Sometimes, just sometimes, Ticketmaster is kind

It was a great day. Two nights before the Candlebox reunion/anniversary show I’d alright bought tickets for a month prior. Nothing doing. I sat on the sidelines, hoping something would change. I’ll resell it! The moral of this story? Thousands of people across the GTA wanted to go to this show, Radiohead’s first trip back to Toronto in almost a decade! On the very same night. That, maybe, the Scotiabank Arena (what?!) would change its mind and allow tickets to be sold. Within a few hours of emailing Ticketmaster, explaining that I couldn’t make the show and I hated the thought of the seat going empty, I received a perfectly pleasant email saying my purchase had been refunded. I lucked out. I emailed Ticketmaster, knowing full well that the company has a policy of not allowing sales on tickets for certain shows, or with certain artists. Ok, no problem – I’ll just transfer my ticket! No problem! Easter Sunday. Except… yeah, this was one of the shows where you couldn’t just resell it via Ticketmaster. Or transfer it to someone else. The first time I saw them was at Maple Leaf Gardens in 1998. I got a ticket during the initial sale a few months back. For the past two years, at least, my byline has been associated with cynicism and skepticism when it comes to ticket sellers. Why wouldn’t I want to see them again in my favourite city? Like hundreds of others (thousands?), I anxiously tried to get tickets for the Radiohead show in Toronto next week. This is my exact luck. Just reach out, explain the situation, and maybe, just maybe, you’ll be pleasantly surprised. No muss, no fuss. It’s a policy that’s been shrugged off as no big deal – an elected official I used to cover on the regular in Virginia had rallied against just such a policy because he was stuck with tickets to some schmaltzy band and I laughed at him. Finally, a week out from the show, I gave in. (Profanity)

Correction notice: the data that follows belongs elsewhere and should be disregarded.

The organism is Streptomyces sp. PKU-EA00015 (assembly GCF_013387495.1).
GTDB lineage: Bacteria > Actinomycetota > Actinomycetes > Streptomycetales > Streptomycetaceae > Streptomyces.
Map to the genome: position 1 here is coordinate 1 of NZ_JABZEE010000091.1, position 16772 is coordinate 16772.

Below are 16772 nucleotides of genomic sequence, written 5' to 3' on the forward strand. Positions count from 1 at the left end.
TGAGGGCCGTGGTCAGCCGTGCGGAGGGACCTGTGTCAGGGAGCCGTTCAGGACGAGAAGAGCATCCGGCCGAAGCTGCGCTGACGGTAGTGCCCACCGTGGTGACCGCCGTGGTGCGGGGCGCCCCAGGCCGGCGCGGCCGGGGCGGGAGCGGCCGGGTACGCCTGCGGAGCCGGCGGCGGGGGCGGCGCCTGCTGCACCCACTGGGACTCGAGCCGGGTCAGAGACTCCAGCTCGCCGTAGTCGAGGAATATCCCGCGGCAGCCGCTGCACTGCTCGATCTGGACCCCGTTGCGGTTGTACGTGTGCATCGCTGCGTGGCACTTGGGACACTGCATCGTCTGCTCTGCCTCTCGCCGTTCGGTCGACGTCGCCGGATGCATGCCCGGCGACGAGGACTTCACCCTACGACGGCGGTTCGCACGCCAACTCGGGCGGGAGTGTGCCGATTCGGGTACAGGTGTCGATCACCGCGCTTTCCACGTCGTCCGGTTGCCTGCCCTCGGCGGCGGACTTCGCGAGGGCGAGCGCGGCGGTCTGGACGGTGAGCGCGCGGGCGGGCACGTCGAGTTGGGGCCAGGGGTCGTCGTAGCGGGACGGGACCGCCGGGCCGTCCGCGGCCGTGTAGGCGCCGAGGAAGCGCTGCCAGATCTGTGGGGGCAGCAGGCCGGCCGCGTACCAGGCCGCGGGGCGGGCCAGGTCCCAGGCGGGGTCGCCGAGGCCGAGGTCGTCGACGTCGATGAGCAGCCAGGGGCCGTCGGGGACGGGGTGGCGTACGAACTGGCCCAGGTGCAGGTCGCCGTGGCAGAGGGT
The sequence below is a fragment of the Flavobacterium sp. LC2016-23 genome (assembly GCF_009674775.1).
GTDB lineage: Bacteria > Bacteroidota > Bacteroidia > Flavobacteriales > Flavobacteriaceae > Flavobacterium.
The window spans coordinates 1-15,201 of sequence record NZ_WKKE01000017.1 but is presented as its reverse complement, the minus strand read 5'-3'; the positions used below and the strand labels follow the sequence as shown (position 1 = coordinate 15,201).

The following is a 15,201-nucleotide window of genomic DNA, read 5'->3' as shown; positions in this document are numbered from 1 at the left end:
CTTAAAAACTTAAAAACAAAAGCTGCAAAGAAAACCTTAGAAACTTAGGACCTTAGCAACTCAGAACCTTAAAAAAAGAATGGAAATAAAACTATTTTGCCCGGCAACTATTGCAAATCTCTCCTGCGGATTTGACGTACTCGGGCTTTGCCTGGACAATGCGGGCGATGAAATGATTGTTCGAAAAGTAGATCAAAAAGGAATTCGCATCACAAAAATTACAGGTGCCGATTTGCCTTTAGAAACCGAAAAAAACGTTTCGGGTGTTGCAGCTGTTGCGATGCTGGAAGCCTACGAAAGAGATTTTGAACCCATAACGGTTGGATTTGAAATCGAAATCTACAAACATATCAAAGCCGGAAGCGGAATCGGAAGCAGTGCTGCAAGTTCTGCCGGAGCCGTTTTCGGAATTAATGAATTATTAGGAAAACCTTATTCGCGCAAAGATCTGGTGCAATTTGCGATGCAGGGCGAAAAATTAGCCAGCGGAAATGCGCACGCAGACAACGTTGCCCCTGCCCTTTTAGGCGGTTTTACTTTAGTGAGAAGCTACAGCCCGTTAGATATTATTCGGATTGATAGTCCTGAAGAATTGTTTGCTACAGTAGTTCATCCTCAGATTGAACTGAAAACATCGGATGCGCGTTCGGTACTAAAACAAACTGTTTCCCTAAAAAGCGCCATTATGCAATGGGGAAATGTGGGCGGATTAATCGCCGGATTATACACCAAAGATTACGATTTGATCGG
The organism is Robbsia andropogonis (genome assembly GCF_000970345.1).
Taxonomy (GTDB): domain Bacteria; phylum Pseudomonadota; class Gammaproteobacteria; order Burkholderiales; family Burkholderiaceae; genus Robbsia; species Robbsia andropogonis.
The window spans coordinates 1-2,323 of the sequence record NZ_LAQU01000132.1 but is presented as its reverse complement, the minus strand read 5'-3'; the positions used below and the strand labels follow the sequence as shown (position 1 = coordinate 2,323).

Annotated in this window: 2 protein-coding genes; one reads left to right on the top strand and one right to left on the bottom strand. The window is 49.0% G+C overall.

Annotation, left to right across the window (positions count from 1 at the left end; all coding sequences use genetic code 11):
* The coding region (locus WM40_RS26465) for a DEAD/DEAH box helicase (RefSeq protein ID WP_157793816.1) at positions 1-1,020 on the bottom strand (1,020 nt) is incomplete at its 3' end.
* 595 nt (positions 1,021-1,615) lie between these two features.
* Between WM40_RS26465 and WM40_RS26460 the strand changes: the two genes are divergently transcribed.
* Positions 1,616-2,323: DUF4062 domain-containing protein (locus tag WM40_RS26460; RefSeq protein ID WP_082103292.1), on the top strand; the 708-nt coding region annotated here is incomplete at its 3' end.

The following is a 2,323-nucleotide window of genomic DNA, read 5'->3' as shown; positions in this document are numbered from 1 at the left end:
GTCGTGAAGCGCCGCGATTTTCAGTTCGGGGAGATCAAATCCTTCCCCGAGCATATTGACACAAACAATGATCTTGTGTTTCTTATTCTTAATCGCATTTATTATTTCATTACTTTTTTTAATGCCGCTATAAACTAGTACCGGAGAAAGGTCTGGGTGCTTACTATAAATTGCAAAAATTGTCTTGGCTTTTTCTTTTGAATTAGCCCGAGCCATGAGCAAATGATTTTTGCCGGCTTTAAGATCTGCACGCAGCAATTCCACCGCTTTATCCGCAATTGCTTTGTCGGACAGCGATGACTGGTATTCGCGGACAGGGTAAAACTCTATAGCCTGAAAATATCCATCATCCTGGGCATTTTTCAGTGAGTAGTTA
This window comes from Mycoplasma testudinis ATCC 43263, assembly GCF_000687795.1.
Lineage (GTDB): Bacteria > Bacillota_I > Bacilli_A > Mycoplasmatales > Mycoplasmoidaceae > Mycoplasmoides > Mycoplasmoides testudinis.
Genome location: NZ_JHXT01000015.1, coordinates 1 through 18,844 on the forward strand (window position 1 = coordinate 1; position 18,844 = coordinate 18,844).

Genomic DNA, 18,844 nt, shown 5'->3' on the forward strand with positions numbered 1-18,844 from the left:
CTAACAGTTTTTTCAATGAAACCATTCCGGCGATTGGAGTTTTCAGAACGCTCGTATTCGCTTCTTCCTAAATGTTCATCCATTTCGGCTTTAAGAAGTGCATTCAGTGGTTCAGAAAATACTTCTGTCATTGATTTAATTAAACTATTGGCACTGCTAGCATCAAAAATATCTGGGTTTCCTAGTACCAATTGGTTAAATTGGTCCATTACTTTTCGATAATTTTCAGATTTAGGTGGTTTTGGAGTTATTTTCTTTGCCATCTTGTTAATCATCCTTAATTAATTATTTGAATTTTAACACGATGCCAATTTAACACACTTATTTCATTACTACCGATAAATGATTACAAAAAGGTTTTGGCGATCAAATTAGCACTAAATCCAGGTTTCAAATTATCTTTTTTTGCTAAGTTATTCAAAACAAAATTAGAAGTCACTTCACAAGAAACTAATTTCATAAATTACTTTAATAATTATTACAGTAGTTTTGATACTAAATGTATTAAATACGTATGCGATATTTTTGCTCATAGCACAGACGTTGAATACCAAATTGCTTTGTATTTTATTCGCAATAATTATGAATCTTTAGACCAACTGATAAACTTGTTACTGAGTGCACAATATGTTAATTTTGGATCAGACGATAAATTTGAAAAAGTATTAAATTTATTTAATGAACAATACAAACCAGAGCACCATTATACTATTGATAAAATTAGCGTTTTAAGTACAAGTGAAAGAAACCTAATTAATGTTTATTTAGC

For weeks, I waited. And then… Pearl Jam announced a special fan club night at the Seattle Mariners game. Or sell it through Ticketmaster’s resale site, TicketsNow.com. Today, I share with you a positive story about (dare it be said?!): Ticketmaster. Or the show would appear on the resale site. It was glorious. If you can’t resell your ticket, purchased through Ticketmaster, don’t despair. He introduced legislation to prohibit Ticketmaster from forbidding selling tickets on certain shows in certain venues and such legislation was deemed ridiculous here.
Sometimes, just sometimes, Ticketmaster is kind